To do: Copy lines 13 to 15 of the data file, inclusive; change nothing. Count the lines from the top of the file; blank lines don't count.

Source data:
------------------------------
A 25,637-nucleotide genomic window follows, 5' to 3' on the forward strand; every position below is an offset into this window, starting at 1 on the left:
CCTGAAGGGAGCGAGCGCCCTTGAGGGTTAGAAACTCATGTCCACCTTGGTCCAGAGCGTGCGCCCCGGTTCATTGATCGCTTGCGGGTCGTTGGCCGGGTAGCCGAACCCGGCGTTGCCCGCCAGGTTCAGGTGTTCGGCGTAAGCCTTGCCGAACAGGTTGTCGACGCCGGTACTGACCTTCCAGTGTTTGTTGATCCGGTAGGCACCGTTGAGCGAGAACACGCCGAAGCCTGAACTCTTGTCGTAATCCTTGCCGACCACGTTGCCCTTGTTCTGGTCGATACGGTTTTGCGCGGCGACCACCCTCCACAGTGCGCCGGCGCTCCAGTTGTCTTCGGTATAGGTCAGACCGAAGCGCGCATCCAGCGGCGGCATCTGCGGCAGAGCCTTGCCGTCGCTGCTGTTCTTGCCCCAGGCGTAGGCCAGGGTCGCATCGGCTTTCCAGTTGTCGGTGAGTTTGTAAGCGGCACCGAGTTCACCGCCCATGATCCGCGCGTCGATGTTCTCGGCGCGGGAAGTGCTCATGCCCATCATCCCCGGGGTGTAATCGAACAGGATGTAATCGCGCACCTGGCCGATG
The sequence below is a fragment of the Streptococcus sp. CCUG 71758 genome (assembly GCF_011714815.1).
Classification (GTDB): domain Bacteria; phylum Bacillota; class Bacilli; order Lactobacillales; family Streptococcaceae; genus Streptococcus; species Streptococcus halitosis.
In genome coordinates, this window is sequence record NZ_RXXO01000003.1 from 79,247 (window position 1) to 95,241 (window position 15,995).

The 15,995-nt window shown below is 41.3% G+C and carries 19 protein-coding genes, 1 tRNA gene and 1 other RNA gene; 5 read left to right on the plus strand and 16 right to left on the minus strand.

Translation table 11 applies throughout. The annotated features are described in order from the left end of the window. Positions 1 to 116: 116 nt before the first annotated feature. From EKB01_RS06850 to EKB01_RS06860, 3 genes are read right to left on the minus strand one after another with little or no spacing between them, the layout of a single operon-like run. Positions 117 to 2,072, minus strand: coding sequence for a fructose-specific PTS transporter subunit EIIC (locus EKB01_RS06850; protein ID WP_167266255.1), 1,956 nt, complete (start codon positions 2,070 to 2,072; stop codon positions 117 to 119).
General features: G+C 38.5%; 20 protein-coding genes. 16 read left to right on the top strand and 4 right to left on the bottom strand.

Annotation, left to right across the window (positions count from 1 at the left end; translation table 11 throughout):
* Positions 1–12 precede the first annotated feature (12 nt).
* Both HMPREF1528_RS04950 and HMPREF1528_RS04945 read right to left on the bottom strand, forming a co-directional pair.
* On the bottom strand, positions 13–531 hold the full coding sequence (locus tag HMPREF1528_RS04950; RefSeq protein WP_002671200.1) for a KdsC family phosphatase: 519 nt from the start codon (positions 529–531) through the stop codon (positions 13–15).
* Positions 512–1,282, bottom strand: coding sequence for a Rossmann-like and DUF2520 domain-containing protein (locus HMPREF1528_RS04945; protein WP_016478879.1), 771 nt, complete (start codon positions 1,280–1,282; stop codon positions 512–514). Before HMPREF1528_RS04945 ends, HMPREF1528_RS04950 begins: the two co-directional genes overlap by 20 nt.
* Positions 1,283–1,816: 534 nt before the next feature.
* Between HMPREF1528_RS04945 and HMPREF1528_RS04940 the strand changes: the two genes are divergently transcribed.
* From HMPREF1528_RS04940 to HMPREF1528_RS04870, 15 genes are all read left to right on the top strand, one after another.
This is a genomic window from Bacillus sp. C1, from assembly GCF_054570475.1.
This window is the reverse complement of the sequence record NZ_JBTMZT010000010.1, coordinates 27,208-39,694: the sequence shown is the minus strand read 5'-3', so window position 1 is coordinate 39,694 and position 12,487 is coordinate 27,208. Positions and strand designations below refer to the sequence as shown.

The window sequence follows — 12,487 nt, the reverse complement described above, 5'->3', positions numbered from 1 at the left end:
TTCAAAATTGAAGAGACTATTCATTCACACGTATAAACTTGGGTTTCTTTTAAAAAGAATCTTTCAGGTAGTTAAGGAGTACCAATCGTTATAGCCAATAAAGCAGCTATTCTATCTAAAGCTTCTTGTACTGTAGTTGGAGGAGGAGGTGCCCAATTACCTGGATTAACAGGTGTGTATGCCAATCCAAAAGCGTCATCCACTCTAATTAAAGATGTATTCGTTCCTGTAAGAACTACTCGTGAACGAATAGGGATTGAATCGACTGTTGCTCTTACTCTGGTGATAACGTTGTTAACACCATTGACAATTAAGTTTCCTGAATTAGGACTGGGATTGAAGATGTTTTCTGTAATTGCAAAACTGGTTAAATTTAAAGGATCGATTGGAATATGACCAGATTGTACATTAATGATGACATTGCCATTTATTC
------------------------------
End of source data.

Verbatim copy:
* Positions 512–1,282, bottom strand: coding sequence for a Rossmann-like and DUF2520 domain-containing protein (locus HMPREF1528_RS04945; protein WP_016478879.1), 771 nt, complete (start codon positions 1,280–1,282; stop codon positions 512–514). Before HMPREF1528_RS04945 ends, HMPREF1528_RS04950 begins: the two co-directional genes overlap by 20 nt.
* Positions 1,283–1,816: 534 nt before the next feature.
* Between HMPREF1528_RS04945 and HMPREF1528_RS04940 the strand changes: the two genes are divergently transcribed.